I think what creeps me out the most about Margaret Thatcher, besides the late night filthy phone calls she hounded me with for decades, was that while Annette Funicello publicly cleared herself from the notion that she was England’s Prime minister for x number of blah-de-blah many years, Margaret Thatcher never went on the record to officially recant the possibility that she was one and the same person as Annette Funicello.

This is ONE of the many reasons that, to this day, I remain convinced that somehow, for some reason, The Iron Lady actually did manage to maintain a secret, Banksy-like (but evil) double life where she performed staged recreations of tedious, saccharin cheers in black-and-white make-up, wearing mouse ears and a girl’s skirt (kinky Victorian much?), and also made a series of insipid, crowd-unpleasing and theater-clearing beach movies wearing polka-dotted swimwear (just like Minnie Mouse!). Why? Next time you watch one of Annette’s joyful celluloid romps, look closely to see if it is one of the British cellulose duplicates featuring Margaret Thatcher. See if you can spot the differences between the late 90’s re-uncolorized Thatcher looky-likeys and the Funicellastic originals. And again I must ask: Why?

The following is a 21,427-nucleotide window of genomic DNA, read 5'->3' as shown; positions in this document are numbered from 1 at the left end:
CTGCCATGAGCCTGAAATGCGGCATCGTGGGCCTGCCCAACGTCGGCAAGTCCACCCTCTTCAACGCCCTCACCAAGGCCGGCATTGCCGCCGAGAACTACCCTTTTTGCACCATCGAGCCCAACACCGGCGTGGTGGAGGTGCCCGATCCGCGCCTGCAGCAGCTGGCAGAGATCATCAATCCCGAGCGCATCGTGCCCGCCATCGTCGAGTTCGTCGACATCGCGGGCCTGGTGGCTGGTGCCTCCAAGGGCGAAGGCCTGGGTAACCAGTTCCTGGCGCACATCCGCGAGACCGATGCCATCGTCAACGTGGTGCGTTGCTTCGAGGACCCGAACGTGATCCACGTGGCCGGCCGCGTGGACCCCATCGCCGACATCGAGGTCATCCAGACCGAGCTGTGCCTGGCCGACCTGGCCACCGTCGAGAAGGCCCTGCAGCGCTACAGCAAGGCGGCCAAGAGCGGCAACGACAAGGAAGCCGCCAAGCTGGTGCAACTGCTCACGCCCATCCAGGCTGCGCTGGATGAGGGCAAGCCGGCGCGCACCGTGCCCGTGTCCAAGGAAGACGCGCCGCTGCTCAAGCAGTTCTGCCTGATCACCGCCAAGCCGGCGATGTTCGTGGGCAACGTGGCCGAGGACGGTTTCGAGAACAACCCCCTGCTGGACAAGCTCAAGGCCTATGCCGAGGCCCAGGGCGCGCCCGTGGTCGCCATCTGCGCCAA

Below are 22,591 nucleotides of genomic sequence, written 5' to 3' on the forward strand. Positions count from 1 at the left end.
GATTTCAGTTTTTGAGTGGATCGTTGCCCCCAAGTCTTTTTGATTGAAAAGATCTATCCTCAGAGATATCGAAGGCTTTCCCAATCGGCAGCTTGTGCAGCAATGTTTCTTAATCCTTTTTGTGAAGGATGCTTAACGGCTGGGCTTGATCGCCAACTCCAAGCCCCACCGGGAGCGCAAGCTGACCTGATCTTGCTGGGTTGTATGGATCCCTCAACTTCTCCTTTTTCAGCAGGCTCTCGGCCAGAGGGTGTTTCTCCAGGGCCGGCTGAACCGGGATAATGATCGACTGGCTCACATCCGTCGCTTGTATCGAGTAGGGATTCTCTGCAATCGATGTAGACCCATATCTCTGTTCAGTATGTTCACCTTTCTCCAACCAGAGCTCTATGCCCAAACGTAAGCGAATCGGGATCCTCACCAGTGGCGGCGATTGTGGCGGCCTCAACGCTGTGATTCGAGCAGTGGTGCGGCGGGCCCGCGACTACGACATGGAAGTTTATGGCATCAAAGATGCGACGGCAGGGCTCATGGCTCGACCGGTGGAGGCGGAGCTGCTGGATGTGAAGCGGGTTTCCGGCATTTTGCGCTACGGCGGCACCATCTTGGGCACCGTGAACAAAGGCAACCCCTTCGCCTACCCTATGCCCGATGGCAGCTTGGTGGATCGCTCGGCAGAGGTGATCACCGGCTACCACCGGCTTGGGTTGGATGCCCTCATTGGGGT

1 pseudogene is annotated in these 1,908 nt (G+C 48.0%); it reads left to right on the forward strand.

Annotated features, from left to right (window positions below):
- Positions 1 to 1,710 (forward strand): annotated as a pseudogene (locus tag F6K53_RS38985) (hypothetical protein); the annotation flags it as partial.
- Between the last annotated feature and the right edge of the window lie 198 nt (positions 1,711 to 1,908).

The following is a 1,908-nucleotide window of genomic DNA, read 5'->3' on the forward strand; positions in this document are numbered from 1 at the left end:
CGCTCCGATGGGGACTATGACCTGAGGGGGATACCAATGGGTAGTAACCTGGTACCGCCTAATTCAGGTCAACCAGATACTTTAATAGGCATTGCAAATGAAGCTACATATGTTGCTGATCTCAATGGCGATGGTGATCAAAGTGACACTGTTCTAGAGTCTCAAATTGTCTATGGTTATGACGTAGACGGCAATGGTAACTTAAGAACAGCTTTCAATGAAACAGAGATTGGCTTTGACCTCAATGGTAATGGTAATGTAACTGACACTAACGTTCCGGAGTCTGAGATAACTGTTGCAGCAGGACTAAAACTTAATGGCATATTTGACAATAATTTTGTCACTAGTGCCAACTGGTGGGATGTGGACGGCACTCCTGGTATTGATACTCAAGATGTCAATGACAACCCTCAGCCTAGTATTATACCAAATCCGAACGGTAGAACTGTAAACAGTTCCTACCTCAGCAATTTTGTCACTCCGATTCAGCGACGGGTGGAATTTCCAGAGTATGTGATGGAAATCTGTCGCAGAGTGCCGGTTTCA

What really upsets me the most about this week’s impertinent question, however, involves my own soul-crushing guilt at accepting a contract to assassinate both Mrs. Thatcher and Mrs. Funicello, at the behest of Annette herself, a double hit she made me swear to perform.  I vowed that I would do this dread deed for her. I vowed this to Annette in a novelty Roger Ebert office set, while she was wearing a novelty Roger Ebert mask and trying to get a gig writing movie reviews.  This was back when I was in Chicago two years ago.

Clearly, my failures in performing these simple tasks, despite multiple attempts, is an embarrassment that I alone must live with, now.  My personal shortcomings of two wandering eyes and incurable hiccups, to my chagrin, undeniably demonstrates that, when it comes to Margaret Thatcher and Annette Funicello, I miss them both absolutely equally, and every time.

To be completely honest, Roger Ebert is the one that, in the final count, I will really end up as having missed most often, and I do wish he and Annette were still with us. That’s my story and I’m sticking to it.

___________________________________________

Vera with toys and greensMrs. Vera Newman is a San Francisco absurdist character, humorist, artist, writer, community organizer, clothes horse and co-founder, with Mister Tina, of The Verasphere. She has been answering the unasked questions she receives from the lonely, empty rooms of America’s heart-shaped circulatory pump room ever since it began beating. Nestled in the politically bent bowels of the Nation since she was a young girl babysitting the very same newborn Nation, her ability to self-reflect about anyone else’s embarrassing shortcomings, inept fumblings or lousy recipes has enabled her invisible rise as a modern-day Cassandra, whatever that means. Feel free to dispose of all your worries by leaving them on her doorstep!